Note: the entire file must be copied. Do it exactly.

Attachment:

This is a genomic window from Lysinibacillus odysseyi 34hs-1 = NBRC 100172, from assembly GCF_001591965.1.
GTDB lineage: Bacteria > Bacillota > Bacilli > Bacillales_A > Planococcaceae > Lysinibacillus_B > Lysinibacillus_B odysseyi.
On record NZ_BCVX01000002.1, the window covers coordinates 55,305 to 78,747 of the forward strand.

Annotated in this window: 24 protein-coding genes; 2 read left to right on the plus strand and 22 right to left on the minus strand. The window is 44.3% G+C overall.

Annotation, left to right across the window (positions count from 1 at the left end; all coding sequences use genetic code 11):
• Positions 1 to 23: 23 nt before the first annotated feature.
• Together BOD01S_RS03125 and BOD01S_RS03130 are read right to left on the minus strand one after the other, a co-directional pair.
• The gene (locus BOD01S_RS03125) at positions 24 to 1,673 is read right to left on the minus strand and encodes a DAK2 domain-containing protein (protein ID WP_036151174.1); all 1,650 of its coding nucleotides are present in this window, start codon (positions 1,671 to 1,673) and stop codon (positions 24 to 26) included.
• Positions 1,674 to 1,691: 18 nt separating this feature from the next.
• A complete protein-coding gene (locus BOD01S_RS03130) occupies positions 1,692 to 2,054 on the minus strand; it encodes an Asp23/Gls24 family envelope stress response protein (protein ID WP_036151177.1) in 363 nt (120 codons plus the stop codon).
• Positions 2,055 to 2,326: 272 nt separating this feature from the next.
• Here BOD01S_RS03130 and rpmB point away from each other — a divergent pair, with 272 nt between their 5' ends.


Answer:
This is a genomic window from Lysinibacillus odysseyi 34hs-1 = NBRC 100172, from assembly GCF_001591965.1.
GTDB lineage: Bacteria > Bacillota > Bacilli > Bacillales_A > Planococcaceae > Lysinibacillus_B > Lysinibacillus_B odysseyi.
On record NZ_BCVX01000002.1, the window covers coordinates 55,305 to 78,747 of the forward strand.

Annotated in this window: 24 protein-coding genes; 2 read left to right on the plus strand and 22 right to left on the minus strand. The window is 44.3% G+C overall.

Annotation, left to right across the window (positions count from 1 at the left end; all coding sequences use genetic code 11):
• Positions 1 to 23: 23 nt before the first annotated feature.
• Together BOD01S_RS03125 and BOD01S_RS03130 are read right to left on the minus strand one after the other, a co-directional pair.
• The gene (locus BOD01S_RS03125) at positions 24 to 1,673 is read right to left on the minus strand and encodes a DAK2 domain-containing protein (protein ID WP_036151174.1); all 1,650 of its coding nucleotides are present in this window, start codon (positions 1,671 to 1,673) and stop codon (positions 24 to 26) included.
• Positions 1,674 to 1,691: 18 nt separating this feature from the next.
• A complete protein-coding gene (locus BOD01S_RS03130) occupies positions 1,692 to 2,054 on the minus strand; it encodes an Asp23/Gls24 family envelope stress response protein (protein ID WP_036151177.1) in 363 nt (120 codons plus the stop codon).
• Positions 2,055 to 2,326: 272 nt separating this feature from the next.
• Here BOD01S_RS03130 and rpmB point away from each other — a divergent pair, with 272 nt between their 5' ends.